Birds, bed-bases and bulbs

Springtime for the kitchen gardener is the most hectic time of the year, and particularly so here in southern Australia where Spring and the approach of Christmas coincide to muddle social pressures into the life of the harried gardener. ‘Spring-cleaning’ makes sense in the cook’s particularly European tradition, where sunshine and warmer weather bring on a frenzy of activity in the house, and things that have lain dormant inside get kicked outside into a warmer clime to make way for the new.


My one relief from all this activity is to rise early before the cook is astir, and to sit outside overlooking the garden each morning to watch the dawn chorus. Dawn is the busiest time of the day for all those small birds foraging through the kitchen garden in front of me, and the changing patterns of the clouds in the sky over the garden never fail to bring me some peace.

DSCN0021 Except for that bloody bed-base down there on the left, leaning up against the chook-yard fence!

It sticks in my eye with all the irritation of a burr under  a horse’s saddle, and I’ve finally been forced to dispose of it.

DSCN0025So I’ve turned it into a growing frame for my wife’s favourite cucumbers, located as near to the kitchen door as I can get it!  True, it looks a bit junk-yardish at the moment, but in a few months time it will be covered in a a wall of cucumbers, and our summer salads will be blessed by the cook’s smile…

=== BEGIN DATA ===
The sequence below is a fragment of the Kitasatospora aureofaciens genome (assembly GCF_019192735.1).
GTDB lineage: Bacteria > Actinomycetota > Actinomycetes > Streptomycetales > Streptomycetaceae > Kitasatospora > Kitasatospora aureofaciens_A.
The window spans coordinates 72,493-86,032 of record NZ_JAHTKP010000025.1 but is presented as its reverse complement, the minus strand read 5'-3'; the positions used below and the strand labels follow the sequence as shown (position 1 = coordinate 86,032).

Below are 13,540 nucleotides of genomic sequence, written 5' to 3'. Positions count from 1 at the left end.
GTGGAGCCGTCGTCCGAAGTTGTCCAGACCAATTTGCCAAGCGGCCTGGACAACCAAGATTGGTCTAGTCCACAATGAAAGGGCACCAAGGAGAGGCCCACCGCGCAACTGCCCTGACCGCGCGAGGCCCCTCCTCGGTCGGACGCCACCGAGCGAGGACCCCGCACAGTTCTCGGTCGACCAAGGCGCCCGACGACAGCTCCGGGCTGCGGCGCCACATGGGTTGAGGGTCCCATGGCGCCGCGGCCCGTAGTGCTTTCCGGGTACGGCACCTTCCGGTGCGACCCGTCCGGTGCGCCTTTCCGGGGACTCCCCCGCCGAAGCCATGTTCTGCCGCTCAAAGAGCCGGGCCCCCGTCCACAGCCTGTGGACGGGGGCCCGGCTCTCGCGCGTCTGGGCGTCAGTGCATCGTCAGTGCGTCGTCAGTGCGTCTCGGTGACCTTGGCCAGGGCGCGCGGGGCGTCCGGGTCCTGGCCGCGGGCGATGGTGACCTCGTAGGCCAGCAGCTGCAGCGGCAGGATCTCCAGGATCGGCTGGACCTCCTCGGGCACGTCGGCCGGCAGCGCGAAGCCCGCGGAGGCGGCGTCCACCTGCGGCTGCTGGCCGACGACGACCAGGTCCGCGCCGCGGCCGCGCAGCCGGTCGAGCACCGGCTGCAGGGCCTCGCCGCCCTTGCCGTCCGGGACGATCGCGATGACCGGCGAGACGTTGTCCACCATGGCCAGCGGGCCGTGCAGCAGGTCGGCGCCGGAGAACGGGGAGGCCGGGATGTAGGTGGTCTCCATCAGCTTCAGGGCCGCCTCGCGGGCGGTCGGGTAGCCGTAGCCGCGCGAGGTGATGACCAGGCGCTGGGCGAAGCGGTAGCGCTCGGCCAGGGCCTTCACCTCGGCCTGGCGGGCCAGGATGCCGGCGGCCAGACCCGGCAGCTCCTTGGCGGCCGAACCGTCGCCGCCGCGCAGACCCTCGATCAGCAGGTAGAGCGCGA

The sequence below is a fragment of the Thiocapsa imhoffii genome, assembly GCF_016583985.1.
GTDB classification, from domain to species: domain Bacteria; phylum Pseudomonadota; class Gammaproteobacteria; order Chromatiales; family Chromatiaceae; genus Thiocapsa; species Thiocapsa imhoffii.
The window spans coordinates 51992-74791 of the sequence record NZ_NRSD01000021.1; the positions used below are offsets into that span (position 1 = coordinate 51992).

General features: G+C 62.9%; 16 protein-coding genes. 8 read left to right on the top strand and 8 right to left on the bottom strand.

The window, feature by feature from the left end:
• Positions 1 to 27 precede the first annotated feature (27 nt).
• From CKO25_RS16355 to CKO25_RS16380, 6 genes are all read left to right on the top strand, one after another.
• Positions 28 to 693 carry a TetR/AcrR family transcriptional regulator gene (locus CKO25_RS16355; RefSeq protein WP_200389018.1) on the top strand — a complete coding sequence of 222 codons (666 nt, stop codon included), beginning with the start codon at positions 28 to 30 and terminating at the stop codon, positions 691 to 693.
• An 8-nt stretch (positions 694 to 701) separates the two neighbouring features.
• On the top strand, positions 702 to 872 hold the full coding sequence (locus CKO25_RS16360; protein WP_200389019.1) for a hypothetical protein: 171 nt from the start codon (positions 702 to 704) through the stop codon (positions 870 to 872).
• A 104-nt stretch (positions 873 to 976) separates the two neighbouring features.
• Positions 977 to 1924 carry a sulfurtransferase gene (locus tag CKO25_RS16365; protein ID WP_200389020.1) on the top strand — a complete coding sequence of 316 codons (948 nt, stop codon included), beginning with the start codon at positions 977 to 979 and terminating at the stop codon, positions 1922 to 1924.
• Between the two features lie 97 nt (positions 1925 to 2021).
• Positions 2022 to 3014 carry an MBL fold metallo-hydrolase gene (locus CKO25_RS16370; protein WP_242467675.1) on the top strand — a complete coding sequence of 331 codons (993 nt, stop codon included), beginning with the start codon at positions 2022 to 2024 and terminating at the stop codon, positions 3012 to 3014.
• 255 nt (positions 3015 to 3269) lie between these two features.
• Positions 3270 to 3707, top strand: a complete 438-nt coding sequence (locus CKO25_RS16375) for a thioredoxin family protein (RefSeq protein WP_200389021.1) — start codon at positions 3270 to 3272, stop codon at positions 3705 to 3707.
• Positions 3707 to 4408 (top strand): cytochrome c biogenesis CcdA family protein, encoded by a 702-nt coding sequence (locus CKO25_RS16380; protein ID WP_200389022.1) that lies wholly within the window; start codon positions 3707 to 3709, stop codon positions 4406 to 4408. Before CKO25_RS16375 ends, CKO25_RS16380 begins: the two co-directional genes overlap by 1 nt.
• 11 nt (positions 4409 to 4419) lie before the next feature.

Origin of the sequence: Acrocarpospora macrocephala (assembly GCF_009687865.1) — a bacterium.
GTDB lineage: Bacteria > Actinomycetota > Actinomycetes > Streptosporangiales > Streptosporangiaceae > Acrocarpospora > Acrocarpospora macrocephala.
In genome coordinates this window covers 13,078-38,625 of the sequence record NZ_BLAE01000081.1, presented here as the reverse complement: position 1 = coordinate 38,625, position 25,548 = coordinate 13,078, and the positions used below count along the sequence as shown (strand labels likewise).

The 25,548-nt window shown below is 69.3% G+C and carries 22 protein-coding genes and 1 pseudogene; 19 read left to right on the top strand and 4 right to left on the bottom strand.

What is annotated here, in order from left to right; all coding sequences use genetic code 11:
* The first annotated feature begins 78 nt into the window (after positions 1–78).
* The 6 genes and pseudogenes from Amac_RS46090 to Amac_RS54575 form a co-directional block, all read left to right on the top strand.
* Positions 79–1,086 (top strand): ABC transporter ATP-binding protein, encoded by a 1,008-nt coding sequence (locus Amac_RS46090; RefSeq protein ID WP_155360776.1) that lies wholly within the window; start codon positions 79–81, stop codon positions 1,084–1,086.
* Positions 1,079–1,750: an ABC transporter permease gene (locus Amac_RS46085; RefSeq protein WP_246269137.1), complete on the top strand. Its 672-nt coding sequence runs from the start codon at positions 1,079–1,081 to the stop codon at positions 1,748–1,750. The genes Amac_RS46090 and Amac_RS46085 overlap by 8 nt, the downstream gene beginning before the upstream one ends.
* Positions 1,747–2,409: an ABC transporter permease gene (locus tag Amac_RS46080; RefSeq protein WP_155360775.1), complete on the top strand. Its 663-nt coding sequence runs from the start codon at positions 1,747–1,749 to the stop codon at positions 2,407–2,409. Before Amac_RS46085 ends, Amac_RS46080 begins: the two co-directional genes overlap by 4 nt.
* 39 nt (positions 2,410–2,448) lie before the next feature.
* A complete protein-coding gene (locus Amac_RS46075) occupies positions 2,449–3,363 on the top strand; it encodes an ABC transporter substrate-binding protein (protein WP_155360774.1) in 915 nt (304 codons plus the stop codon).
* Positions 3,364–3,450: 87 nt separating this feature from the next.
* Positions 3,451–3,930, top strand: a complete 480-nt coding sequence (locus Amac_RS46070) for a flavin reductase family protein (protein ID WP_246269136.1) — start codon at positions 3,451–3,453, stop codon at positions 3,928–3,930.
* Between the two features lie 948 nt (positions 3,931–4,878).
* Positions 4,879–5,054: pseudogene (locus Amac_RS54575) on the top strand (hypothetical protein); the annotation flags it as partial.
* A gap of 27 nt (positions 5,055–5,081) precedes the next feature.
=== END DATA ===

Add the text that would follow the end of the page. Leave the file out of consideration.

DSCN0027Other useful things salvaged from this bed-base include the felt underlay – perfect for starting carrot seeds – and swatches of cotton waste from the corners; I leave these lying around for the birds to find as they hunt for nest-building material.DSCN0030 DSCN0031Only the synthetic covering goes out in the rubbish.







While vegetable gardens lack the floral elegance of more formal cottage gardens, vegetables flower also – especially in a seed-saver’s garden - and many of these small flowers are irresistible to birds and bees, such as those of the broccoli and lettuces to be seen in bloom below.


And all those wonderful garlic plants in the foreground? It was only six months ago that they were bulbs, planted out into the cooling soil of mid-autumn, and now finishing up to add flavour to the cook’s welcome meals for months to come…























Clockwise from top-left: Flowers of Italian parsley, purple-sprouting broccoli, bitter lettuce and chives.


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